A succession of clashes with the commissioners overseeing L’Enfant’s work resulted in his dismissal in 1792.  Nevertheless, his plan for the city of Washington remained a touchstone for the capital’s development into the late 20th century.  L’Enfant worked on a number of other projects that ended abortively as a result of their outsize ambition and expense, as well as the architect’s prickly personality. These include the city plan and hydraulic system for Paterson, New Jersey (1793), Robert Morris’s mansion in Philadelphia (1794-96), Fort Mifflin on the Delaware (1793-95), and Fort Washington on the Potomac (1814). 
- ↑ Philander D. Chase, ed., The Papers of George Washington, Revolutionary War Series, 90 vols. (Charlottesville: University of Virginia Press, 2008), 17: 129, ; Scott W. Berg, Grand Avenues : The Story of the French Visionary Who Designed Washington, D.C. (New York : Pantheon Books, 2007), 19-47, view on Zotero; H. Paul Caemmerer, Pierre Charles L’Enfant, Planner of the City Beautiful, The City of Washington (Washington, D.C.: National Republic Publishing Company, 1950), 1-67 view on Zotero.
- ↑ Caemmerer, 1950, 87-88, view on Zotero; see also Sally Webster, "Pierre-Charles L’Enfant and the Iconography of Independence," Nineteenth-Century Art Worldwide, 7 (2008), view on Zotero.
- ↑ Berg, 2007, 64-70, view on Zotero; Caemmerer, 1950, 108-18, view on Zotero.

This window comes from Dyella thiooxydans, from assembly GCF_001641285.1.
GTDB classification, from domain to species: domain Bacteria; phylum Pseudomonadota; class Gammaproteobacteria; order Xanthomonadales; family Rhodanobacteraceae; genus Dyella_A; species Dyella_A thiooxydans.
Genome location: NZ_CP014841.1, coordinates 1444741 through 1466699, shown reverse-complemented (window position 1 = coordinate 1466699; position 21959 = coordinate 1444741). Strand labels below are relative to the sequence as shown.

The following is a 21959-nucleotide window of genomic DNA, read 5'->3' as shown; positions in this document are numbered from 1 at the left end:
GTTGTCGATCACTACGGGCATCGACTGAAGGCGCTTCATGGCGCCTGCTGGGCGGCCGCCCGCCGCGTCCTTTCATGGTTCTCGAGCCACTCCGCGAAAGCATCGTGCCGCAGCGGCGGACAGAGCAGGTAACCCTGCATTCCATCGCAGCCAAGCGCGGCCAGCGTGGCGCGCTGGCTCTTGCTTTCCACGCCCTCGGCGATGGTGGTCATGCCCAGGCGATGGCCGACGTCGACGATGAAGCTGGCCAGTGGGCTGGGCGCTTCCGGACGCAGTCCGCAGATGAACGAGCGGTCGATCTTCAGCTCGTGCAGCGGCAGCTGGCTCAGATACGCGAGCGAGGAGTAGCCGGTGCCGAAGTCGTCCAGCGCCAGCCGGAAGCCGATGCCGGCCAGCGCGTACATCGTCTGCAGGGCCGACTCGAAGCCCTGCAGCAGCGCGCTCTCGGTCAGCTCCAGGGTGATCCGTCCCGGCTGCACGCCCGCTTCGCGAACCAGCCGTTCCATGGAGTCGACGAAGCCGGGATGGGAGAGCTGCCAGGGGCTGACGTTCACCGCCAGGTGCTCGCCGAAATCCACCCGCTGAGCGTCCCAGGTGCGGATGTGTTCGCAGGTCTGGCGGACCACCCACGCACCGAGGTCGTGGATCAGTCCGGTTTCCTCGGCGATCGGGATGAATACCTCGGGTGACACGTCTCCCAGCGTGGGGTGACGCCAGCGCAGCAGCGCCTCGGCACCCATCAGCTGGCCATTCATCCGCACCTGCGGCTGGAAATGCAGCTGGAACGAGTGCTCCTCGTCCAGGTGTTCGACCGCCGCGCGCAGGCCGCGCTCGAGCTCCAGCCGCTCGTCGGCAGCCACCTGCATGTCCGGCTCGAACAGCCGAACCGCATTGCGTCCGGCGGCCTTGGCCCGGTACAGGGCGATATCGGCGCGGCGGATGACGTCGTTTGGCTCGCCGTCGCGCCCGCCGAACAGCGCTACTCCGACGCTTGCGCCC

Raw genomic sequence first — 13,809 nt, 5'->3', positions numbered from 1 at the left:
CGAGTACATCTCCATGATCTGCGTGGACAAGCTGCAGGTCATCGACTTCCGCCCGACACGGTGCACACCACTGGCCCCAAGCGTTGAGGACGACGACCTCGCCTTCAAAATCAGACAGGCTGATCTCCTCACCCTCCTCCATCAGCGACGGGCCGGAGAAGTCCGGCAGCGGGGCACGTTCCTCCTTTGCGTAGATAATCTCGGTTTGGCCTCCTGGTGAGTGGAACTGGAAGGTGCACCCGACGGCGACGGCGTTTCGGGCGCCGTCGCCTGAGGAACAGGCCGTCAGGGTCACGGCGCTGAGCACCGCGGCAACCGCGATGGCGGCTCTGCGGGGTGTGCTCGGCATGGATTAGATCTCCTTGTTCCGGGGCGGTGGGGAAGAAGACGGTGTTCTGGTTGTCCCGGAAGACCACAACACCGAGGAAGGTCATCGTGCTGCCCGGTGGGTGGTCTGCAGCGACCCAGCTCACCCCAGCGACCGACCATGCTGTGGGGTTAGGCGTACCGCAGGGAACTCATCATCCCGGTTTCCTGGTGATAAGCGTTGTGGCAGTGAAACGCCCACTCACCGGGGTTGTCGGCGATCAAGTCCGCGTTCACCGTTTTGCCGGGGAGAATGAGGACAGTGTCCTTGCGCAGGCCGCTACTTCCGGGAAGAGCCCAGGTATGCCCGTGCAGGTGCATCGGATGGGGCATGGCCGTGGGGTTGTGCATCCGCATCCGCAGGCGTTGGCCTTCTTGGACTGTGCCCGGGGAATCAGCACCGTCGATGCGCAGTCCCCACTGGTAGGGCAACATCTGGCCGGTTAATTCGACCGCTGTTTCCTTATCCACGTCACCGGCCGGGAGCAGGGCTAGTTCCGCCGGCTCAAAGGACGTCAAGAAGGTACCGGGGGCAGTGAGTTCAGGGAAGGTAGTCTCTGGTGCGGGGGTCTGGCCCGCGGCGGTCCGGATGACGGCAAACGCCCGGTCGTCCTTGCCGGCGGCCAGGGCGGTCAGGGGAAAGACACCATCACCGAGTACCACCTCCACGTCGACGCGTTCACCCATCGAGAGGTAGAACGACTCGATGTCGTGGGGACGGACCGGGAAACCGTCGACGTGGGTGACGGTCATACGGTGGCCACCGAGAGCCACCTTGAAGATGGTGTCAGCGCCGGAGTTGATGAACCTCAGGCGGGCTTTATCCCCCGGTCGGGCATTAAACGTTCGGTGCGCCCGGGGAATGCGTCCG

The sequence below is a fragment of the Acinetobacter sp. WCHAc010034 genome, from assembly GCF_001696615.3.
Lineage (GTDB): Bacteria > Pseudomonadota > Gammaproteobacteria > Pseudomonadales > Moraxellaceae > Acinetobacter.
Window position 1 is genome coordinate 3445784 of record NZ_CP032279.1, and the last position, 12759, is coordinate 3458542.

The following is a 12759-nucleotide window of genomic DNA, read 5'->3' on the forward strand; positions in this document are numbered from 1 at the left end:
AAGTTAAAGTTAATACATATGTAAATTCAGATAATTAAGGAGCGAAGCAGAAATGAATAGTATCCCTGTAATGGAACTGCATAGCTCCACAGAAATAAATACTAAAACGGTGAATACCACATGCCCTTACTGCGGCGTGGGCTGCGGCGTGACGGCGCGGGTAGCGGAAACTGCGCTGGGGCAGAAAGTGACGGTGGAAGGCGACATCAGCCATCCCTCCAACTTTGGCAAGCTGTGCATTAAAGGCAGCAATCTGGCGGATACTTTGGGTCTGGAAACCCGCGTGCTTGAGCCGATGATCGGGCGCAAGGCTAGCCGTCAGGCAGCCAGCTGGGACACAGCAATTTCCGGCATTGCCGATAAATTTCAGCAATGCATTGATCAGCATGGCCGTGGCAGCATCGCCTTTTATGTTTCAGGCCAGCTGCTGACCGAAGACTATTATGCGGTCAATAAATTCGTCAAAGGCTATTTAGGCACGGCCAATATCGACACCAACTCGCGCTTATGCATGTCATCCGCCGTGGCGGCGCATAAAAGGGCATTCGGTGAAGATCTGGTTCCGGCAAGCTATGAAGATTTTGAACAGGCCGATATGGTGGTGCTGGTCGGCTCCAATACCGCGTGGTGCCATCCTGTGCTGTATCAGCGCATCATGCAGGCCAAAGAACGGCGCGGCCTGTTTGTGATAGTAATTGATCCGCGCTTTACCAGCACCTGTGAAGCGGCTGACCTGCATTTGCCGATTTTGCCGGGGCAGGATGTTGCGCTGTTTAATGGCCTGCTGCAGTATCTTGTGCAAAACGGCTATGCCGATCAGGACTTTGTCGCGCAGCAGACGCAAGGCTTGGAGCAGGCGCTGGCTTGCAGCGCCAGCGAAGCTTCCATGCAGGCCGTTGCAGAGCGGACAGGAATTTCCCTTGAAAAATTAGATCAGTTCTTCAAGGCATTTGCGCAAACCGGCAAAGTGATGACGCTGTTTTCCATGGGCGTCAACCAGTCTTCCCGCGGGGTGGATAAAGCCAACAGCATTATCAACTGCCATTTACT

- ↑ Caemmerer, 1950, 127, view on Zotero.
- ↑ Berg, 2007, 105-13, view on Zotero; Kirk Savage, Monument Wars: Washington, D.C., the National Mall, and the Transformation of the Memorial Landscape (Berkeley, Los Angeles, and London: University of California Press, 2005), 29-30, view on Zotero; Pamela Scott, "‘This Vast Empire': The Iconography of the Mall, 1791-1848," in The Mall in Washington, ed. Richard Longstreth, Studies in the History of Art, Center for Advanced Studies in the Visual Arts, Symposium Papers, XIV (Washington, D.C.: National Gallery of Art, 1991), 37-45 view on Zotero; J.L. Sibley Jennings, Jr., "Artistry as Design: L’Enfant's Extraordinary City," The Quarterly Journal of the Library of Congress, 36 (1979): 231-37 ; Caemmerer, 1950, 147, 149, view on Zotero.
- ↑ Richard W. Stephenson, "A Plan Whol[l]y New": Pierre Charles L’Enfant's Plan of the City of Washington (Washington, D.C.: Library of Congress, 1993), passim, view on Zotero; Caemmerer, 1950, 150-65, view on Zotero; Herman Kahn, and Pierre L’Enfant, "Appendix to Pierre L’Enfant's Letter to the Commissioners May 30, 1800," Records of the Columbia Historical Society, 44/45 [37th separately bound book] (1942/43), 191-213, view on Zotero.
- ↑ Caemmerer, 1950, 169-215, view on Zotero.
- ↑ Michael Bednar, L’Enfant's Legacy: Public Open Spaces in Washington, D.C. (Baltimore: The Johns Hopkins University Press, 2006), passim, view on Zotero; Jennings, 1979, 242-62 view on Zotero.
- ↑ Ryan K. Smith, Robert Morris’s Folly: The Architectural and Financial Failures of an American Founder (New Haven: Yale University Press, 2014), 60-201 passim view on Zotero; Russell I. Fries, "European vs. American Engineering: Pierre Charles L’Enfant and the Water Power System of Paterson,NJ," Northeast Historical Archaeology, 4 (1974), 68-70 view on Zotero.